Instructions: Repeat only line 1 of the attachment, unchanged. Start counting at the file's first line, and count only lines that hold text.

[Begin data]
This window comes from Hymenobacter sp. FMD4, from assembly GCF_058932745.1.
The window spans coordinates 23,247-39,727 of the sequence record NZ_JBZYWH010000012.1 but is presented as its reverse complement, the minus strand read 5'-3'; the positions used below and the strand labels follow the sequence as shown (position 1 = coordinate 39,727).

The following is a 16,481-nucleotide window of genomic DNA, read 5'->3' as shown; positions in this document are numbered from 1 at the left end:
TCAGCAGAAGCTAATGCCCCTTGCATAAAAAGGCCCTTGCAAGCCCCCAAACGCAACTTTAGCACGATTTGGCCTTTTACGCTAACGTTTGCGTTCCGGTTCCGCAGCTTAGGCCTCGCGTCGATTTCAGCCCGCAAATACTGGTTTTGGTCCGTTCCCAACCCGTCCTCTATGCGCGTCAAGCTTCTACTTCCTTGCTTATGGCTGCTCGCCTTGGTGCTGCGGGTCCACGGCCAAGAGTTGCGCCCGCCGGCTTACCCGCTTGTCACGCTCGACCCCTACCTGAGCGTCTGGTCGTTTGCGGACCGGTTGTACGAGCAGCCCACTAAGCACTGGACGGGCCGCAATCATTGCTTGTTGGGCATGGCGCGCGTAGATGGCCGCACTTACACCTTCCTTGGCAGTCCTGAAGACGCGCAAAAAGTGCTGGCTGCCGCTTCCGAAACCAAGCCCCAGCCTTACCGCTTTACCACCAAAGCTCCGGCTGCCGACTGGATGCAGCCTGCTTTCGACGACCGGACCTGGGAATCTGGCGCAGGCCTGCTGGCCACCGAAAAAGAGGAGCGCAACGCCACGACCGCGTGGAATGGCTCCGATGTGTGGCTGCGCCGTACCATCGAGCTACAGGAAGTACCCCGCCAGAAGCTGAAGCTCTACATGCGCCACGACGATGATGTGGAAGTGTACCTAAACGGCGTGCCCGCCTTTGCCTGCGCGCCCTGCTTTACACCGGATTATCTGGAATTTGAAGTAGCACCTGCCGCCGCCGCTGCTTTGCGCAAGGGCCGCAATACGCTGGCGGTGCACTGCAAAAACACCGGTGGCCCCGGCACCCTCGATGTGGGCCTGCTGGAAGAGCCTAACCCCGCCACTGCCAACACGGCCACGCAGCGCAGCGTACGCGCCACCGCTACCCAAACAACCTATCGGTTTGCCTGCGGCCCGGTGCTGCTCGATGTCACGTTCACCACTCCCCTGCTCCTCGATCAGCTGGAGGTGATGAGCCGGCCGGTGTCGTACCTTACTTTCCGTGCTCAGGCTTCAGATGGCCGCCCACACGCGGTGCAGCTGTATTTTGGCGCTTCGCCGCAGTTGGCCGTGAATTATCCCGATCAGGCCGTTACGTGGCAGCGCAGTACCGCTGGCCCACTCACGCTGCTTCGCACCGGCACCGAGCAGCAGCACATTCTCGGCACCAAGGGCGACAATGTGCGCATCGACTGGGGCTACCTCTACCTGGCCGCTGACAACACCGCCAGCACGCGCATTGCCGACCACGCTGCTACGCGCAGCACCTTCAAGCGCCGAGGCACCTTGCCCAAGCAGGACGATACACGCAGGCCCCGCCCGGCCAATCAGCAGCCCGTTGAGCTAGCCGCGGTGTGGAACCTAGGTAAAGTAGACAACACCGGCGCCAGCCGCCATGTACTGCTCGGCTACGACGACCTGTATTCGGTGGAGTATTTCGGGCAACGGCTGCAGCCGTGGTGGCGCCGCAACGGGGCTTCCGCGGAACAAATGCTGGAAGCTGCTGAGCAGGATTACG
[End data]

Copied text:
This window comes from Hymenobacter sp. FMD4, from assembly GCF_058932745.1.